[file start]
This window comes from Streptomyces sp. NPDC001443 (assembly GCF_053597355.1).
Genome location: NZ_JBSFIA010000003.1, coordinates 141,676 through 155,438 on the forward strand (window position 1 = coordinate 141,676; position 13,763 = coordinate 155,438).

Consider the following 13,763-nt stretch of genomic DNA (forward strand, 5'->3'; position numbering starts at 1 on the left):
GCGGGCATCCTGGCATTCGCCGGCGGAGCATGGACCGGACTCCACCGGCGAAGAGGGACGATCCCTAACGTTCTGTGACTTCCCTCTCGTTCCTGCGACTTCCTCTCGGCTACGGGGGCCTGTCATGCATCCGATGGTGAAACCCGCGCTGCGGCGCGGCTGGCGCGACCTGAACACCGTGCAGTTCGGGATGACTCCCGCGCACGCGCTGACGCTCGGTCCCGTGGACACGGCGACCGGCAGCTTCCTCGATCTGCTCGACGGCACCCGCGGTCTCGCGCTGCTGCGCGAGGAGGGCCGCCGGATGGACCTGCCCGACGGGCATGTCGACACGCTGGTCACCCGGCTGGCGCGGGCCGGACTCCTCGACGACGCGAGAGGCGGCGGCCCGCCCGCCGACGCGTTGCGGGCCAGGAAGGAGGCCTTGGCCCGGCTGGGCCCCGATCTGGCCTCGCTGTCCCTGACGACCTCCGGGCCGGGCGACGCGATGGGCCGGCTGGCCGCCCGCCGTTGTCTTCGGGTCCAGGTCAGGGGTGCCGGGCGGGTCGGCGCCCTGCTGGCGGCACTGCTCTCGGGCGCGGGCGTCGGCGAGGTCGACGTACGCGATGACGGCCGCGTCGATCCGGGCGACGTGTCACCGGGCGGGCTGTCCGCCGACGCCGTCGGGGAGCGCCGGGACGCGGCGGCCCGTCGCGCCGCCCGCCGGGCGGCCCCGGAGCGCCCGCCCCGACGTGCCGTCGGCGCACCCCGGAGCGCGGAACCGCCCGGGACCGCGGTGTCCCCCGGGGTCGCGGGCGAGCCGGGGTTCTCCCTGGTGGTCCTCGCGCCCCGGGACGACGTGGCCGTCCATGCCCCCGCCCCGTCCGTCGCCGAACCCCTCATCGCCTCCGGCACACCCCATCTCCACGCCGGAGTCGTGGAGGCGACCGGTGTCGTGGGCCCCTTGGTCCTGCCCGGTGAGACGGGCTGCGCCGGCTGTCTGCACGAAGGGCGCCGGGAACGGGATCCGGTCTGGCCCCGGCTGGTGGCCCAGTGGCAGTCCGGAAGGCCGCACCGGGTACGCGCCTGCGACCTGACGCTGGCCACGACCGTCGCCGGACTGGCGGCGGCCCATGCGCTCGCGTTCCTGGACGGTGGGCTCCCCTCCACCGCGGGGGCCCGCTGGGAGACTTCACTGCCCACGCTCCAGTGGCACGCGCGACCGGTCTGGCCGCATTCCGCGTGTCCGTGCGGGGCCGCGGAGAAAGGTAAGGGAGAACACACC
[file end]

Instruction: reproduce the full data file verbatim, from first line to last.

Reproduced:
This window comes from Streptomyces sp. NPDC001443 (assembly GCF_053597355.1).
Genome location: NZ_JBSFIA010000003.1, coordinates 141,676 through 155,438 on the forward strand (window position 1 = coordinate 141,676; position 13,763 = coordinate 155,438).

Consider the following 13,763-nt stretch of genomic DNA (forward strand, 5'->3'; position numbering starts at 1 on the left):
GCGGGCATCCTGGCATTCGCCGGCGGAGCATGGACCGGACTCCACCGGCGAAGAGGGACGATCCCTAACGTTCTGTGACTTCCCTCTCGTTCCTGCGACTTCCTCTCGGCTACGGGGGCCTGTCATGCATCCGATGGTGAAACCCGCGCTGCGGCGCGGCTGGCGCGACCTGAACACCGTGCAGTTCGGGATGACTCCCGCGCACGCGCTGACGCTCGGTCCCGTGGACACGGCGACCGGCAGCTTCCTCGATCTGCTCGACGGCACCCGCGGTCTCGCGCTGCTGCGCGAGGAGGGCCGCCGGATGGACCTGCCCGACGGGCATGTCGACACGCTGGTCACCCGGCTGGCGCGGGCCGGACTCCTCGACGACGCGAGAGGCGGCGGCCCGCCCGCCGACGCGTTGCGGGCCAGGAAGGAGGCCTTGGCCCGGCTGGGCCCCGATCTGGCCTCGCTGTCCCTGACGACCTCCGGGCCGGGCGACGCGATGGGCCGGCTGGCCGCCCGCCGTTGTCTTCGGGTCCAGGTCAGGGGTGCCGGGCGGGTCGGCGCCCTGCTGGCGGCACTGCTCTCGGGCGCGGGCGTCGGCGAGGTCGACGTACGCGATGACGGCCGCGTCGATCCGGGCGACGTGTCACCGGGCGGGCTGTCCGCCGACGCCGTCGGGGAGCGCCGGGACGCGGCGGCCCGTCGCGCCGCCCGCCGGGCGGCCCCGGAGCGCCCGCCCCGACGTGCCGTCGGCGCACCCCGGAGCGCGGAACCGCCCGGGACCGCGGTGTCCCCCGGGGTCGCGGGCGAGCCGGGGTTCTCCCTGGTGGTCCTCGCGCCCCGGGACGACGTGGCCGTCCATGCCCCCGCCCCGTCCGTCGCCGAACCCCTCATCGCCTCCGGCACACCCCATCTCCACGCCGGAGTCGTGGAGGCGACCGGTGTCGTGGGCCCCTTGGTCCTGCCCGGTGAGACGGGCTGCGCCGGCTGTCTGCACGAAGGGCGCCGGGAACGGGATCCGGTCTGGCCCCGGCTGGTGGCCCAGTGGCAGTCCGGAAGGCCGCACCGGGTACGCGCCTGCGACCTGACGCTGGCCACGACCGTCGCCGGACTGGCGGCGGCCCATGCGCTCGCGTTCCTGGACGGTGGGCTCCCCTCCACCGCGGGGGCCCGCTGGGAGACTTCACTGCCCACGCTCCAGTGGCACGCGCGACCGGTCTGGCCGCATTCCGCGTGTCCGTGCGGGGCCGCGGAGAAAGGTAAGGGAGAACACACC